I was given a chance to play an early build of XDefiant this week ahead of Ubisoft’s announcement of what to expect from the game in the future. I found a surprisingly slick shooter that feels like fan service for various Ubisoft franchises while also adding a little more personality to the factions I’d encountered in separate games in the past. Although this seems like Ubisoft’s attempt at taking down your goto game for deathmatch, it stands more of a chance of creating a niche for a new type of multiplayer shooter.
Ubisoft is the developer and publisher behind some of the biggest games, from Assassin’s Creed and Watch Dogs to The Division, Far Cry, and so much more. Each franchise packs in hundreds of hours of experiences where you fight alongside or against powerful and memorable characters, but those characters are restricted to their series or universe. XDefiant seeks to change this by pulling factions from across Ubisoft’s various universes and pitting them against one another in all-out warfare.
There’s no denying that Ubisoft has thrown everything and the kitchen sink at XDefiant. The game will feature several factions at launch, including Echelon from Splinter Cell, the Cleaners from The Division, DedSec from Watch Dogs, and the Wolves from Ghost Recon Breakpoint. Each one has a few loadouts to choose from, meaning the sheer range of play styles on offer right out of the gate is almost overwhelming.
There were a few modes available when I played XDefiant, and the two that didn’t work, the deathmatches, didn’t fit because they’re built for a game more like Call of Duty. Capture the Flag and Escort were far superior, forcing teams to change their loadouts to the situation and push for a win with more than just bullets. The game modes that work for Call of Duty don’t work for XDefiant because they’re built around a two-gun loadout with killstreaks. XDefiant is far more strategic, and once you figure that out, it clicks and feels like an engaging game.
Each faction has abilities based around the franchise they’re from without breaking character completely. So if you want to be sneaky, you can play with the Echelon faction and use their active camo. On the other hand, you could roam around as a mad binman with a flamethrower if you choose the Cleaners from The Division. DedSec feels suitably alternative with its combination of interesting fashion choices and phone applications, but every faction is grounded by solid shooting mechanics.
You can switch your loadout mid-match, which is a breath of fresh air in a game as tactical as this. What I think I love the most about XDefiant, though, is the way it’s trying to give these throwaway factions from past Ubisoft epics a voice and personality. Sure, it’s a violent mashup of universes that makes no logical sense, but it’s nice to see some continuity between Ubisoft’s very separate worlds.
The best game I played in XDefiant was an Escort match where my team had to push and protect one of the drones from The Division 2 across the map. We were hammered by the enemy at first but soon found our footing and drove them back. Checkpoints around the map at certain progression thresholds made it easier to push the objective, but I never felt like I had an unfair advantage over the enemy because they could always rush our position and pin us down. The end of this match was a brutal shootout across various levels, with the drone moving what felt like inches every time one of our teammates got close to it before dying. It was suspenseful and genuinely thrilling, and well worth a try if you want something unique from your next free-to-play addiction.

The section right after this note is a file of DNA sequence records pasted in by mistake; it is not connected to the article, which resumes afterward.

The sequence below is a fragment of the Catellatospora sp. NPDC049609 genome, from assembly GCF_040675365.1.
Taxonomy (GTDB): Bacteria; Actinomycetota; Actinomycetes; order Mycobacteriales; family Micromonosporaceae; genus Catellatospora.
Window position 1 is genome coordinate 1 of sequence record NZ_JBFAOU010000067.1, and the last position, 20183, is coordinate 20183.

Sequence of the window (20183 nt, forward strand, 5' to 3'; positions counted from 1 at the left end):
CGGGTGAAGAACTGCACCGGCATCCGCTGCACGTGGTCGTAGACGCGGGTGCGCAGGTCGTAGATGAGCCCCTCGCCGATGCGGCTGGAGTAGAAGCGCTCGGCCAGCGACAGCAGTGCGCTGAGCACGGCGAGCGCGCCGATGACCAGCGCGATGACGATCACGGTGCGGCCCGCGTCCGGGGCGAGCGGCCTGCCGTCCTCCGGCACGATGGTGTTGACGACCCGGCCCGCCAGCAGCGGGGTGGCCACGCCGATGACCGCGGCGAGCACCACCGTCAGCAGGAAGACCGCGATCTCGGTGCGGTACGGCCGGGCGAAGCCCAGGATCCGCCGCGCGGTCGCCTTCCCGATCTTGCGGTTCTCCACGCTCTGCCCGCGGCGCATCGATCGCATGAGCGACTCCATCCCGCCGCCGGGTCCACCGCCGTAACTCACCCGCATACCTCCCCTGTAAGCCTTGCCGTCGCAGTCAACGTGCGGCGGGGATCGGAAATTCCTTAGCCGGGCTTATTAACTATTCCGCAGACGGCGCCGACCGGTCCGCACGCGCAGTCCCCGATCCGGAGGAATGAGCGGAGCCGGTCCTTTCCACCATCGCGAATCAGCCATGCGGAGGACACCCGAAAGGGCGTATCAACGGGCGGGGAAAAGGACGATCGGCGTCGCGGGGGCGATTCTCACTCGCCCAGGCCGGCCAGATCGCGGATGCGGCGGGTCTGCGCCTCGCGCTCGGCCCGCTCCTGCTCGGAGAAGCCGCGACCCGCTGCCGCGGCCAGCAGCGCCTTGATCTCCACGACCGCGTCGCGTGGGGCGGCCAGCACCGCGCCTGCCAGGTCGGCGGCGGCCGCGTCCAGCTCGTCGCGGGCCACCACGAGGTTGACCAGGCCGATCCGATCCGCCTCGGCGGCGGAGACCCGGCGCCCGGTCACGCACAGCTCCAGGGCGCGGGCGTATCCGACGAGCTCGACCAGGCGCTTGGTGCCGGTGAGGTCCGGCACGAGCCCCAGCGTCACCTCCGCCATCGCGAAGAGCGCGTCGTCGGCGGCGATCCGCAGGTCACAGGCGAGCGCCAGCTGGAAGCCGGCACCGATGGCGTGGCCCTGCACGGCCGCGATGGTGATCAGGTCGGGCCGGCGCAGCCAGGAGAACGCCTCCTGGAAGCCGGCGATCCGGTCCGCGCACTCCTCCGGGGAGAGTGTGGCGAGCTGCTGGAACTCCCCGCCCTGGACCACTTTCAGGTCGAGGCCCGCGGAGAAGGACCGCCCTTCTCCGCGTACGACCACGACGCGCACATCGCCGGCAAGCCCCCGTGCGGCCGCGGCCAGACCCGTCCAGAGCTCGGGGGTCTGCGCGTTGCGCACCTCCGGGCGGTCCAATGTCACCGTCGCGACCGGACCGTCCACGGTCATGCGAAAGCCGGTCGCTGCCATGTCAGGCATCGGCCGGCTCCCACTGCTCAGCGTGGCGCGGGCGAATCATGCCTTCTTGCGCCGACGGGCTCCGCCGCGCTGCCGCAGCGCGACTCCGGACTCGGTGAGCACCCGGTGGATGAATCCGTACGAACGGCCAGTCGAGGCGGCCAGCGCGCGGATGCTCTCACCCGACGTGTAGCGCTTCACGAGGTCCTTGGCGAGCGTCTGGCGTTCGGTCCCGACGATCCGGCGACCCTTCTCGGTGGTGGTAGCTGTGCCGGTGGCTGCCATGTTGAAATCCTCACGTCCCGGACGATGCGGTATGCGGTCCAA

Gluing all the seemingly random elements from across the Ubi-verse together in XDefiant is the uncompromisingly slick and mechanically concrete shooting engine. This game has the best shooting I’ve seen in years, and it’s been designed for almost parkour levels of mobility. Sliding underneath fences, popping up to kill an enemy, using your active camo to escape and capture a point, then launching a grenade to score a few bonus kills, is all easy to do and encouraged. It’s an almost punk-style of shooter that suits the reject feel of the factions and characters in a way that The Suicide Squad would be on board with.
The tactics required to play make XDefiant better than any other free-to-play shooter. If you jump into this game and treat it like a shooter, it’ll push back, and you won’t enjoy it. Like Rainbow Six Extraction, XDefiant makes you use your brain and trigger finger. Every character and faction can be countered by another in the game. Spread your mastery across a few, and you’ll be unstoppable. Ubisoft has taken the traditional shooter formula and added a new layer to it, but that layer is spread throughout its structure, so you can’t ignore it.
Ubisoft has outlined how it plans to support XDefiant moving forward with a ridiculous amount of additional content. From new factions and battle passes to weapons, characters, maps, and more. Providing the game is supported as well as the company is making out it will be, XDefiant could easily carve out a niche between Overwatch 2 and Call of Duty that offers a strategic experience you can master through skill, not pay-to-win mechanics or choosing the best character from the current meta.